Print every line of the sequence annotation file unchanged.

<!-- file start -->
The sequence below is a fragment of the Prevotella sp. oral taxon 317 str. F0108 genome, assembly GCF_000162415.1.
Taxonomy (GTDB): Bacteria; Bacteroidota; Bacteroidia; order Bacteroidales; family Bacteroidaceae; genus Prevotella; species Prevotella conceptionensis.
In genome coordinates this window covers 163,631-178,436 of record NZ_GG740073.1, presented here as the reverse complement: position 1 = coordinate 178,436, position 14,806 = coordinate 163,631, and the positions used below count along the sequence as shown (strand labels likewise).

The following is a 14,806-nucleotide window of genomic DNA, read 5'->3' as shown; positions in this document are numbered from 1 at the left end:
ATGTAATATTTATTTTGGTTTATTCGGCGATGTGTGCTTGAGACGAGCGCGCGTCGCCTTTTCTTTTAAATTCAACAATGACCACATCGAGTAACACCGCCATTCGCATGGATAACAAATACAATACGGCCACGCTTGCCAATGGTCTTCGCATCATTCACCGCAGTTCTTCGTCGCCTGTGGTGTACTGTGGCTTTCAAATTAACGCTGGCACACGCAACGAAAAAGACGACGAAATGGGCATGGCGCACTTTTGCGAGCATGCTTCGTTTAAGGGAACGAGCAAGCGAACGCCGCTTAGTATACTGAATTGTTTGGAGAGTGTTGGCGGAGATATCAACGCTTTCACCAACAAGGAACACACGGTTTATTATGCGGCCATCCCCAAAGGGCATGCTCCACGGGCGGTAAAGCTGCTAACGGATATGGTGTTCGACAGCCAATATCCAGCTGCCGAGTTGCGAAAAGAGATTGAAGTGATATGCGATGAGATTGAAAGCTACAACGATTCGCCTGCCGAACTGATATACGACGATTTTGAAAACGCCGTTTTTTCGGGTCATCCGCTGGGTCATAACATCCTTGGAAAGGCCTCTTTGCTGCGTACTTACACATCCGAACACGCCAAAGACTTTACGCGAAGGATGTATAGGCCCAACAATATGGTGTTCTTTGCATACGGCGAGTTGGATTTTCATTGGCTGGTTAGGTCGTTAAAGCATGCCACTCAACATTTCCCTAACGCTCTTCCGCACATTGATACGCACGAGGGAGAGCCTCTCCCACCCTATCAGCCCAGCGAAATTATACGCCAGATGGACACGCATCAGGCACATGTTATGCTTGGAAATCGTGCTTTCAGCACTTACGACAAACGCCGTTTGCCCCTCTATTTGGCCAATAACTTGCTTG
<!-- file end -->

The sequence below is a fragment of the Prevotella sp. oral taxon 317 str. F0108 genome, assembly GCF_000162415.1.
Taxonomy (GTDB): Bacteria; Bacteroidota; Bacteroidia; order Bacteroidales; family Bacteroidaceae; genus Prevotella; species Prevotella conceptionensis.
In genome coordinates this window covers 163,631-178,436 of record NZ_GG740073.1, presented here as the reverse complement: position 1 = coordinate 178,436, position 14,806 = coordinate 163,631, and the positions used below count along the sequence as shown (strand labels likewise).

The following is a 14,806-nucleotide window of genomic DNA, read 5'->3' as shown; positions in this document are numbered from 1 at the left end:
ATGTAATATTTATTTTGGTTTATTCGGCGATGTGTGCTTGAGACGAGCGCGCGTCGCCTTTTCTTTTAAATTCAACAATGACCACATCGAGTAACACCGCCATTCGCATGGATAACAAATACAATACGGCCACGCTTGCCAATGGTCTTCGCATCATTCACCGCAGTTCTTCGTCGCCTGTGGTGTACTGTGGCTTTCAAATTAACGCTGGCACACGCAACGAAAAAGACGACGAAATGGGCATGGCGCACTTTTGCGAGCATGCTTCGTTTAAGGGAACGAGCAAGCGAACGCCGCTTAGTATACTGAATTGTTTGGAGAGTGTTGGCGGAGATATCAACGCTTTCACCAACAAGGAACACACGGTTTATTATGCGGCCATCCCCAAAGGGCATGCTCCACGGGCGGTAAAGCTGCTAACGGATATGGTGTTCGACAGCCAATATCCAGCTGCCGAGTTGCGAAAAGAGATTGAAGTGATATGCGATGAGATTGAAAGCTACAACGATTCGCCTGCCGAACTGATATACGACGATTTTGAAAACGCCGTTTTTTCGGGTCATCCGCTGGGTCATAACATCCTTGGAAAGGCCTCTTTGCTGCGTACTTACACATCCGAACACGCCAAAGACTTTACGCGAAGGATGTATAGGCCCAACAATATGGTGTTCTTTGCATACGGCGAGTTGGATTTTCATTGGCTGGTTAGGTCGTTAAAGCATGCCACTCAACATTTCCCTAACGCTCTTCCGCACATTGATACGCACGAGGGAGAGCCTCTCCCACCCTATCAGCCCAGCGAAATTATACGCCAGATGGACACGCATCAGGCACATGTTATGCTTGGAAATCGTGCTTTCAGCACTTACGACAAACGCCGTTTGCCCCTCTATTTGGCCAATAACTTGCTTG